States, on average, sent 70% of their used funds directly to tenants and landlords, and those that spent most of the money for direct assistance tended to have more tenants up to date on their rent — suggesting the program was having the desired effect. California, for example, used more than 75% of the $5.6 billion allocated to it from the rental assistance program for direct aid to tenants and landlords. The result: an average of 986,000 more renters were caught up on rent than before the program was established. New York saw about 440,000 residents catch up, or almost 10% of the tenants in the state.
North Dakota spent less on rental payments and it is one of four states — Louisiana, South Carolina and Georgia are the others — that saw the number of tenants behind on rent grow.
Direct assistance was limited to renters with an income below 80% of the area’s median income and who were able to demonstrate that they were at risk of homelessness and and were suffering a financial hardship because of the pandemic.
Bautista, the former University of Texas student, met the eligibility. He now works as a management assistant for a low income housing coalition. On the side, he doles out affordable housing advice to college students and recent grads.
“I’m not supposed to be where I am today,” he said. “This program changed my life.”
The Treasury Department and state governments were criticized for dispersing money too slowly at the program’s onset. Some states even had their funding reallocated.
The Treasury said it tracked some information like the number of dollars distributed, the number of households served, and the demographics of its applicants. However, program administrators said they didn’t have the bandwidth to measure or poll whether recipients were able to catch up on rent while it was dispersing funds.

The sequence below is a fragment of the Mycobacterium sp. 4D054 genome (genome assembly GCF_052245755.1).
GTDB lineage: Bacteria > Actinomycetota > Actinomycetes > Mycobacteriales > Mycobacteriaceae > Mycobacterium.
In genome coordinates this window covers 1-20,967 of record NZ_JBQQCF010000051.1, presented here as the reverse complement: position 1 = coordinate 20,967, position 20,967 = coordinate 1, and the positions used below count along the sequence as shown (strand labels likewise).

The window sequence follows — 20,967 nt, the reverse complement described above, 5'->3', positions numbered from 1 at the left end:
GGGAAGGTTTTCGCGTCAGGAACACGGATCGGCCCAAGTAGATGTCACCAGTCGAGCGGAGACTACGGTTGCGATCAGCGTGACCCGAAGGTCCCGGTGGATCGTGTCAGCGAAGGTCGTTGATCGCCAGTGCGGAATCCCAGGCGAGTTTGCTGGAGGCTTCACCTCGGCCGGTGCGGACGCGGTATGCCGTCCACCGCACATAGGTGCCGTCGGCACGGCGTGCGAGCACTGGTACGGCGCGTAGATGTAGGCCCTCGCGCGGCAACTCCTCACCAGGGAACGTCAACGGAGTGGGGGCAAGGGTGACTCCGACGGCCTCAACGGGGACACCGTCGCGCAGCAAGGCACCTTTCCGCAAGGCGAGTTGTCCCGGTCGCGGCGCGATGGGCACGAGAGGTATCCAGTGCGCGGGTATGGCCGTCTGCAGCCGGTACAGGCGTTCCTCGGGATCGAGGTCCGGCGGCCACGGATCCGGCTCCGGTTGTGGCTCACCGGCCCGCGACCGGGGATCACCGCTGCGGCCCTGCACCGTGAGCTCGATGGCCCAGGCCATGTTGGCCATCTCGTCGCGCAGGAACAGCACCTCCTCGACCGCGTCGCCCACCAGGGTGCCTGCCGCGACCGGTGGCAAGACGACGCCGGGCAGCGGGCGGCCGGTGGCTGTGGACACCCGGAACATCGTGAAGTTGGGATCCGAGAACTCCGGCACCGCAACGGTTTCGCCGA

“We faced a race with time. Experts were projecting a tsunami of evictions if we did not get the emergency rental payments flowing before the eviction moratorium ended,” Gene Sperling, a senior White House adviser and coordinator of the Biden administration’s American Rescue Plan, said in a statement. “The fact that we actually saw eviction rates go below historic averages was proof we did get payments out in time.”
Data on evictions is hard to come by, said Peter Hepburn, associate director of the Eviction Lab. There are more than 3,000 independently operated county courts which handle evictions, many of which often keep documents sealed, undigitized or both.
The lab credits the pandemic measures for preventing at least 800,000 evictions in 31 US metropolitan areas it studied.
The rental assistance program itself “has been a godsend and a blessing for everyone who has been able to use those funds to remain housed,” said Mark Fessler, deputy director of litigation and training at the nonprofit South Carolina Legal Services.